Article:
The Cirque du Soleil Performance Art Costume Award went to Tess Taverner Hanks of Sydney, NSW, for Kaleidoscope. Hanks also won the Shell Student Innovation Award with the same design. The WOW Factor Award was won by Rodney Leong with Get Behind Me Satan.
   Another Donghua University student, Qianwen Hong, won with Exotic in the Wearable Technology Award, and the Shell Sustainability Award was won by Wanganui’s Danielle Sasvari with Templa Mentis.
   The First-Time Entrant Award was won by Ewelina Kosmal of Konskie, with Brave New World.
   The Wellington International Awards are given to entrants in different parts of the globe. The overall winner was M45 Pleiades by Maria Tsopanaki and Dimitri Mavinis of London; they also won for the UK and Europe category. Starship Girl, by Julian Hartzog of Tarpon Springs, Fla., won for the Americas. Mona, by Kerryta Chau, Wing Lam Yeung and Emily Lau of the Hong Kong Design Institute, won for Asia; and The Stitch Witch, by Sarah Seahorse and Luna Aquatica of Melbourne, Victoria, won for Australia and the South Pacific.
   The total prize pool of 40 awards had a combined value of NZ$165,000. Thirteen New Zealand-designed garments won 15 awards, and 24 awards were won by 18 international designs.

Above, from top Tinker, by Jeff Thomson. For Annie, by Doreen Helms and Susan Thurner. On Reflection, by Philippa Stitchbury. To Be or Not to Be, by Joanna Peacock. Kaleidoscope, by Tess Taverner Hanks. Get Behind Me Satan, by Rodney Leong. Exotic, by Qianwen Hong. Templa Mentis, by Danielle Sasvari. Brave New World, by Ewelina Kosmal. M45 Pleiades by Maria Tsopanaki and Dimitri Mavinis. Starship Girl, by Julian Hartzog. Mona, by Kerryta Chau, Wing Lam Yeung and Emily Lau. The Stitch Witch, by Sarah Seahorse and Luna Aquatica.

September 24, 2015

Brancott Estate launches new vintages for 2015 in limited-edition World of Wearable Art bottles

Lucire staff/23.11

Pin It

Top Into the Blue and Rosebud with Patrick Materman, Brancott Estate chief winemaker. Above The two new limited-edition Brancott Estate bottles.

With the Brancott Estate World of Wearable Art (WOW) Awards’ Show back again for 2015, the famed winemaker and naming rights’ sponsor of the event has released two limited-edition bottles along with new vintages in celebration.
   The Marlborough Sauvignon Blanc 2015 and South Island Pinot Noir 2014 will appear in bottles featuring two former World of Wearable Art entrants by New Zealand designers. The sauvignon blanc features Into the Blue: Māori Living in a Thermoplastic World, by Marie Gant Roxburgh, and the pinot noir features Rosebud, by Kate Hellyar.
   The new Brancott Estate Marlborough Sauvignon Blanc 2015 is described by the company as ‘fresh, crisp and lively’, with fruit flavours, while the South Island Pinot Noir 2014 is ‘vibrant and fruity with dark fruit and lovely textural interest.’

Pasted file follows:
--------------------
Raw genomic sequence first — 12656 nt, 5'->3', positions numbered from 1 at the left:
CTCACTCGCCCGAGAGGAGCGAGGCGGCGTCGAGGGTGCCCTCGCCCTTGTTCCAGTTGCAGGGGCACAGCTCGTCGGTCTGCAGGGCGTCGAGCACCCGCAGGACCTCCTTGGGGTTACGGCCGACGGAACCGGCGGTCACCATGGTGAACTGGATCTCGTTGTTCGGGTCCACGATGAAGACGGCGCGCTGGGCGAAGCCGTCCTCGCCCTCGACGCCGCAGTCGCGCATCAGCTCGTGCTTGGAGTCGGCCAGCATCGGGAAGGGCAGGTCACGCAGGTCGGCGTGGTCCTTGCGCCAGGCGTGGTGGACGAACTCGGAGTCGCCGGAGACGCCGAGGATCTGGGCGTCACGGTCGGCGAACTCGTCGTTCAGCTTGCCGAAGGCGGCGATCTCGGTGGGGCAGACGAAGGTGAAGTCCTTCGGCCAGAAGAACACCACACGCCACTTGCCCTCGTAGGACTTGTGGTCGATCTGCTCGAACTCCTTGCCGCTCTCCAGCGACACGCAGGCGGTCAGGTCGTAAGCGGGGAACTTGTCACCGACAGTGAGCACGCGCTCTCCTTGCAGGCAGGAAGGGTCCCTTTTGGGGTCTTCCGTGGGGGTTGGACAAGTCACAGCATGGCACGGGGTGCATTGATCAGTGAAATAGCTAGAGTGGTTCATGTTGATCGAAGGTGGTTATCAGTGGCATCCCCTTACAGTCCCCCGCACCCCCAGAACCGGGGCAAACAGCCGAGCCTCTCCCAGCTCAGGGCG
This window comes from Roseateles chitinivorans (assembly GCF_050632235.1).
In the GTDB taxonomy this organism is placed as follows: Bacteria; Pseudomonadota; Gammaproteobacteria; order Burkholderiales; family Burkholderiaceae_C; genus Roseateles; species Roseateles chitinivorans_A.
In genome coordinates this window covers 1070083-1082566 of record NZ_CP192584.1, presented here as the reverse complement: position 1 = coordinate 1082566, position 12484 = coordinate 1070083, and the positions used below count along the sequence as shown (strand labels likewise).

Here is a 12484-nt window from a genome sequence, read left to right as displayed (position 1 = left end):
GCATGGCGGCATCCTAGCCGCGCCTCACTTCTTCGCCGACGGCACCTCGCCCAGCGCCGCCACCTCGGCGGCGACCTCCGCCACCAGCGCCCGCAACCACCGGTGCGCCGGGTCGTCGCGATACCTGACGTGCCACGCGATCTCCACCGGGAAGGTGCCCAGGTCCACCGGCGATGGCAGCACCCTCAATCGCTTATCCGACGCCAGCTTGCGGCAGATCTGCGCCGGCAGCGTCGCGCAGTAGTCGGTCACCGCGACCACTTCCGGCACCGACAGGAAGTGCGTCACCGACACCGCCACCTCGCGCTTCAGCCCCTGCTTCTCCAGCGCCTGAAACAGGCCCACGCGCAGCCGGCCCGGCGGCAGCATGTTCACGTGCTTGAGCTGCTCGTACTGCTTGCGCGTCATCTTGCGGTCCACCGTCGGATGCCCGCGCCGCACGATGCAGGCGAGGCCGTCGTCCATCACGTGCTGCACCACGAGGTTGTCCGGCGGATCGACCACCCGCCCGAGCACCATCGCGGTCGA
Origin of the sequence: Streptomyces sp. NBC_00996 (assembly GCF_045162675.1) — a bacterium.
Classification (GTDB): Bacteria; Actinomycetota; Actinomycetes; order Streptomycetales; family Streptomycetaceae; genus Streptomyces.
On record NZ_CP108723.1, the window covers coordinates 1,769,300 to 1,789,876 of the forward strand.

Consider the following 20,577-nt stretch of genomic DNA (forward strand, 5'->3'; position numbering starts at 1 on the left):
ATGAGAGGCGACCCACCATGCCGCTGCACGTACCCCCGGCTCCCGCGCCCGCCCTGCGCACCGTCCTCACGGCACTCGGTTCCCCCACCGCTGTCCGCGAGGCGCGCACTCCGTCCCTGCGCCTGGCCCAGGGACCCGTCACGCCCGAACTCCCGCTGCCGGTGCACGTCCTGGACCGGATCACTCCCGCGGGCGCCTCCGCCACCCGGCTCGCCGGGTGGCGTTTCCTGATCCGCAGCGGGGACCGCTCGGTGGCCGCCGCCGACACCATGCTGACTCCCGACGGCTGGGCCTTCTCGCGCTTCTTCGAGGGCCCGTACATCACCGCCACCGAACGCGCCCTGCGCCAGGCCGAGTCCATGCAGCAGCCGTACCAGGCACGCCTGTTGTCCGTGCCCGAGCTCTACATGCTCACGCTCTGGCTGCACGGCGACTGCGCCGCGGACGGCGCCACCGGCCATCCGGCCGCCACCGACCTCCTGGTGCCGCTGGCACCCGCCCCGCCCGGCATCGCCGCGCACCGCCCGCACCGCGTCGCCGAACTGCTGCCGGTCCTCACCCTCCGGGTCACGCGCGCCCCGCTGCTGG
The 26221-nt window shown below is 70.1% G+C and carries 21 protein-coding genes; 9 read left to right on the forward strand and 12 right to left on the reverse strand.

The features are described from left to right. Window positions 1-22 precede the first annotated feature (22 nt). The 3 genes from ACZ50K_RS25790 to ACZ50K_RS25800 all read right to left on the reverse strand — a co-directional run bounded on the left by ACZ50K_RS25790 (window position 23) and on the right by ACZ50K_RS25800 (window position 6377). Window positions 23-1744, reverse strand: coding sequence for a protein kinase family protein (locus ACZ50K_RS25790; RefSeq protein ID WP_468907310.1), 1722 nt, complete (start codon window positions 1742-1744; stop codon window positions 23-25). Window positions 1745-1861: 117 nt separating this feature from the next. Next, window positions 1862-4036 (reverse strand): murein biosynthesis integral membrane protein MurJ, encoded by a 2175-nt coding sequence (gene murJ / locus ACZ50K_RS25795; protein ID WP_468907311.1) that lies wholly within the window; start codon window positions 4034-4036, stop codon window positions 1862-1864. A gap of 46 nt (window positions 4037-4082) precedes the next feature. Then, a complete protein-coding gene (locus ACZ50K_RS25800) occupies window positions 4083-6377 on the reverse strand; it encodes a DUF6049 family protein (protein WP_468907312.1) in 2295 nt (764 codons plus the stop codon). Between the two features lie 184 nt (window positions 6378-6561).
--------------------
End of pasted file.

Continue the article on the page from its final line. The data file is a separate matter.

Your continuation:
‘As winemakers, we are constantly creating new expressions of wine to enjoy and WOW is much the same through their celebration of innovative design. Together we are putting New Zealand wine and design on the world map,’ said chief winemaker Patrick Materman in a release.
   Dame Suzie Moncrieff, founder of WOW, notes, ‘The new limited-edition Brancott Estate WOW bottles are the perfect way to capture and share New Zealand wine and creativity. We’re excited to be able to bring our designers’ creations to life through these beautiful bottle designs.’
   The World of Wearable Art Awards’ Show season runs till October 11 in Wellington, New Zealand. The limited-edition WOW series for 2015 will be available for a limited time at NZ$17·29. The official hashtag for the event is #brancottestatewow.
   Lucire will have the 2015 WOW winners’ names later on Friday.

September 23, 2015

Tommy Hilfiger and Jeffrey Deitch host Rock Style exhibition launch in London

Alex Barrow/3.42

Pin It

Darren Gerrish

On Monday, the Rock Style exhibition’s official opening was celebrated at Sotheby’s S2 gallery in London. Hosted and curated by famous fashion designer Tommy Hilfiger and art dealer Jeffrey Deitch, the exhibition celebrates the innovative connection between music and fashion, as examined in Tommy Hilfiger and Anthony De Curtis’ book, Rock Style, written in 2000.
   Hilfiger himself has been a notable figure of fashion for 30 years and has dressed celebrities such as Lily Aldridge, Zooey Deschanel, Snoop Dogg and Naomi Campbell. Although he no longer runs the company, Hilfiger is still heavily involved in the fashion industry. De Curtis complements him perfectly with his music-critic background, writing for publications such as Rolling Stone, The New York Times and Relix, making them the perfect duo to have written the book Rock Style.